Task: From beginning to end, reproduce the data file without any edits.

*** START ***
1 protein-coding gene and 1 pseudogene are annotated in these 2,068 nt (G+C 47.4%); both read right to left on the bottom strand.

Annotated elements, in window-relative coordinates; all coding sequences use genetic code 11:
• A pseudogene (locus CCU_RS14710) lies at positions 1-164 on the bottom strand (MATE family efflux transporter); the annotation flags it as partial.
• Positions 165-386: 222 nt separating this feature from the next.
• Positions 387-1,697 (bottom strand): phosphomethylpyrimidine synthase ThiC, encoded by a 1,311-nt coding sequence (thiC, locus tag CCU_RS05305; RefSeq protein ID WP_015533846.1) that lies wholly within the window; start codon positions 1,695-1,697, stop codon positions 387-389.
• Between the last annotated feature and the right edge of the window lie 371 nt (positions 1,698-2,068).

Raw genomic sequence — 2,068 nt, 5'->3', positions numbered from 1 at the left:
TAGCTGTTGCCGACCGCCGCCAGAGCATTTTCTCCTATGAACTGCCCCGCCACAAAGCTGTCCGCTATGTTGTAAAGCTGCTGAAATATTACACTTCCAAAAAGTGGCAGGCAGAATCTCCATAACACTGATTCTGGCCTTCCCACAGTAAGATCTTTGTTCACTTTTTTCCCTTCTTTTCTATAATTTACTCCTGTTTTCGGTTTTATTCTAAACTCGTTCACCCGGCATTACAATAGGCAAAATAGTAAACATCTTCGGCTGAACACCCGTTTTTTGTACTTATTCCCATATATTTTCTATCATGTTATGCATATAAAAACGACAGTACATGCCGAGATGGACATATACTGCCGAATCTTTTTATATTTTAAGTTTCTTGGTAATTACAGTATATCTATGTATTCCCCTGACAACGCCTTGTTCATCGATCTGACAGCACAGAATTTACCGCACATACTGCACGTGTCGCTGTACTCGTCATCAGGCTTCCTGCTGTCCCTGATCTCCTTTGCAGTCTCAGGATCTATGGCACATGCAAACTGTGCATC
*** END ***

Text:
1 protein-coding gene and 1 pseudogene are annotated in these 2,068 nt (G+C 47.4%); both read right to left on the bottom strand.

Annotated elements, in window-relative coordinates; all coding sequences use genetic code 11:
• A pseudogene (locus CCU_RS14710) lies at positions 1-164 on the bottom strand (MATE family efflux transporter); the annotation flags it as partial.
• Positions 165-386: 222 nt separating this feature from the next.
• Positions 387-1,697 (bottom strand): phosphomethylpyrimidine synthase ThiC, encoded by a 1,311-nt coding sequence (thiC, locus tag CCU_RS05305; RefSeq protein ID WP_015533846.1) that lies wholly within the window; start codon positions 1,695-1,697, stop codon positions 387-389.
• Between the last annotated feature and the right edge of the window lie 371 nt (positions 1,698-2,068).

Raw genomic sequence — 2,068 nt, 5'->3', positions numbered from 1 at the left:
TAGCTGTTGCCGACCGCCGCCAGAGCATTTTCTCCTATGAACTGCCCCGCCACAAAGCTGTCCGCTATGTTGTAAAGCTGCTGAAATATTACACTTCCAAAAAGTGGCAGGCAGAATCTCCATAACACTGATTCTGGCCTTCCCACAGTAAGATCTTTGTTCACTTTTTTCCCTTCTTTTCTATAATTTACTCCTGTTTTCGGTTTTATTCTAAACTCGTTCACCCGGCATTACAATAGGCAAAATAGTAAACATCTTCGGCTGAACACCCGTTTTTTGTACTTATTCCCATATATTTTCTATCATGTTATGCATATAAAAACGACAGTACATGCCGAGATGGACATATACTGCCGAATCTTTTTATATTTTAAGTTTCTTGGTAATTACAGTATATCTATGTATTCCCCTGACAACGCCTTGTTCATCGATCTGACAGCACAGAATTTACCGCACATACTGCACGTGTCGCTGTACTCGTCATCAGGCTTCCTGCTGTCCCTGATCTCCTTTGCAGTCTCAGGATCTATGGCACATGCAAACTGTGCATC